The emergency debate in the Commons on Aleppo

There was an emergency debate held in the House of Commons today on Aleppo, with Foreign Office Minister Tobias Ellwood answering questions.syriaaleppoMr. Ellwood began with a statement on the latest developments in  Aleppo, the latest being that Assad’s forces have been making inroads into Eastern Aleppo, where not one hospital is left standing. Airdrops.  No aid is allowed into the city.  The Russians have vetoed 5 UN Resolutions  allowing aid.  The British government, working with the UN,  intends to appeal to the Syrians to allow air drops as part of a humanitarian effort.  If we sent our aircraft to carry out air drops, that would be an act of war and the planes would be shot down.

Mr. Ellwood explained that air drops were tricky, because they could land in the wrong place, and end up in enemy hands.  Transport trucks take food, medicines, etc. to the correct location.

However, the last time transport trucks attempted to do this, they were bombed by the Russians/or Assad and the care workers were all killed.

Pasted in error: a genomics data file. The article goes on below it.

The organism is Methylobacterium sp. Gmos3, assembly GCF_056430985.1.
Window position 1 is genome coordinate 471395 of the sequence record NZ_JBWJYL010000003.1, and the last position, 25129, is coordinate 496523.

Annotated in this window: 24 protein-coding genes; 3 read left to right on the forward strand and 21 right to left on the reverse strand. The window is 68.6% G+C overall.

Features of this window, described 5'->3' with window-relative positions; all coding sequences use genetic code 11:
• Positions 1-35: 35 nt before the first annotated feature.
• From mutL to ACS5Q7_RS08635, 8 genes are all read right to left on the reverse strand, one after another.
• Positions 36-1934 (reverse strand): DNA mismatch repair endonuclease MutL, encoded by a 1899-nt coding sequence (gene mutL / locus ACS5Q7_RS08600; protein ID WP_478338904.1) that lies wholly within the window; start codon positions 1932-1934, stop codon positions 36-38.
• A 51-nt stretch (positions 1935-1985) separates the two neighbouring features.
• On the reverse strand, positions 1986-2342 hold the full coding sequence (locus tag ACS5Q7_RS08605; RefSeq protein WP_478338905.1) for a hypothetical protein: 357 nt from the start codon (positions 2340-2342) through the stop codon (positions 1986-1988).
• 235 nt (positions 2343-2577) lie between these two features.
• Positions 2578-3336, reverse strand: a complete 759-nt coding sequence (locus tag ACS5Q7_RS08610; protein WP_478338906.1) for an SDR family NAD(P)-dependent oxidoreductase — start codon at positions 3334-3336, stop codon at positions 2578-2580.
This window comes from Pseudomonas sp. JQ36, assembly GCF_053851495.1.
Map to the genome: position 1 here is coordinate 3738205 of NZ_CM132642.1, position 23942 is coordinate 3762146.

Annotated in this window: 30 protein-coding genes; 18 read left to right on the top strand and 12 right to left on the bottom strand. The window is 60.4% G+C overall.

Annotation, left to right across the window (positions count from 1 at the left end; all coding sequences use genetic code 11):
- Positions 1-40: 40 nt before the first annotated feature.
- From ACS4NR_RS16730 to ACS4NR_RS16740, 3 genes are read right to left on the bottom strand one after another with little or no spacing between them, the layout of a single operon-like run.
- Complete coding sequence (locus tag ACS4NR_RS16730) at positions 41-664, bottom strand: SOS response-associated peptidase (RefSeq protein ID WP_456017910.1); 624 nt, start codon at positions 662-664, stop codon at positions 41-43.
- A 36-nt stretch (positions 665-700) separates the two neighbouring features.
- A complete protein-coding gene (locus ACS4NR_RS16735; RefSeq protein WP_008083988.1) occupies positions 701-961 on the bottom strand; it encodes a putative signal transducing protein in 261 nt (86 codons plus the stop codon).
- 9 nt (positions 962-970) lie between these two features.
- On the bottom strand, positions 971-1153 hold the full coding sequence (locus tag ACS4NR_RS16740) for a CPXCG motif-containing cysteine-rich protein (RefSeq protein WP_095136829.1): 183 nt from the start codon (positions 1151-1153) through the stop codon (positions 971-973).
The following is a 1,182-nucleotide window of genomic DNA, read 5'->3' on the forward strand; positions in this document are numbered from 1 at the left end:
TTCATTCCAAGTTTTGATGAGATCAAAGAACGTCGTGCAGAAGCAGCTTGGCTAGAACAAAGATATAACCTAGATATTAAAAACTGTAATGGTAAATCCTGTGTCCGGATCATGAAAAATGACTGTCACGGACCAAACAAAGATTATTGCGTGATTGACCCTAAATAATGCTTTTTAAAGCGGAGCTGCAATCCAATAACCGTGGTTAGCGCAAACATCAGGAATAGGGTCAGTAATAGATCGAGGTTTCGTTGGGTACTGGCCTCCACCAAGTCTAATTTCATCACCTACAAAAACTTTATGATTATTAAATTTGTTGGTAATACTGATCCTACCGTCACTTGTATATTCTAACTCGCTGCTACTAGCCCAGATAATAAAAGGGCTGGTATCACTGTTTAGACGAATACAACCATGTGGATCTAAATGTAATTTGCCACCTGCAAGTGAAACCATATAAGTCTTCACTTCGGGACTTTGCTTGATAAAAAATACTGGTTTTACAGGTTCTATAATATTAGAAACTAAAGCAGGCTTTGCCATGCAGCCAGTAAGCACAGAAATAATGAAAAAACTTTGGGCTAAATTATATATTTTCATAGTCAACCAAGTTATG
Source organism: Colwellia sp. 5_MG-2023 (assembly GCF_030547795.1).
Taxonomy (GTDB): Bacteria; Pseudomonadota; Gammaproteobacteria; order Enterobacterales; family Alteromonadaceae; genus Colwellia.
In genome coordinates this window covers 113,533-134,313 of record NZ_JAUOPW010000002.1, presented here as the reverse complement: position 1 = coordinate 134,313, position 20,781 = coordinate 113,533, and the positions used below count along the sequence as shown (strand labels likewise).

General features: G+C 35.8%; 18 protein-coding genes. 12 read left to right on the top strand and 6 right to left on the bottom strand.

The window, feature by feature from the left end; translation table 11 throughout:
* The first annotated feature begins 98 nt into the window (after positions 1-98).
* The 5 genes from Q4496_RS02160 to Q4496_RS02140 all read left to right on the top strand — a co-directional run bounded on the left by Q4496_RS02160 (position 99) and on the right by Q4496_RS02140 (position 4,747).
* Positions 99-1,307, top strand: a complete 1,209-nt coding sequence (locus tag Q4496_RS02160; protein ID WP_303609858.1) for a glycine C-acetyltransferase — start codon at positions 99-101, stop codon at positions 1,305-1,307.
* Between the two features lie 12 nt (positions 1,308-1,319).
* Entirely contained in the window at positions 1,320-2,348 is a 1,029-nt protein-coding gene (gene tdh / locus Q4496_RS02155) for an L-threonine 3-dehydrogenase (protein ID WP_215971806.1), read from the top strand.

War crimes.  Evidence of war crimes is being collected and the perpetrators will be held to account for their crimes.

British Aid for Aleppo.  The aid committed by Britain totals £23 billion.  £23 million of that has gone  directly to the UN.

The deep concern felt by Mr. Ellwood was written all over his face.  For his answers to the many questions on the situation, please click on the link in the first paragraph.

Putin.  Communications with the Russians have been resumed.  Boris Johnson’s plan to end the suffering is here.

3 responses to “The emergency debate in the Commons on Aleppo

  1. Unless people read this, they can’t comment on what is going on.

  2. ilona csatlos-graudins

    I hope this means USA and UK warcrimes will also be seriously acted on and independently investigated! #Saudi weapons sales #Yemen clusterbomb sales and white phosperous #rebels using them against #westalleppo who is the supplier?? 14million displaced #Yemen

    • Apparently a lot of the items you mention were sold to the Saudis in the 80’s and 90’s, this can be verified by the serial numbers on the weapons.

      Anyone guilty of war crimes should be called to account, you are absolutely right.

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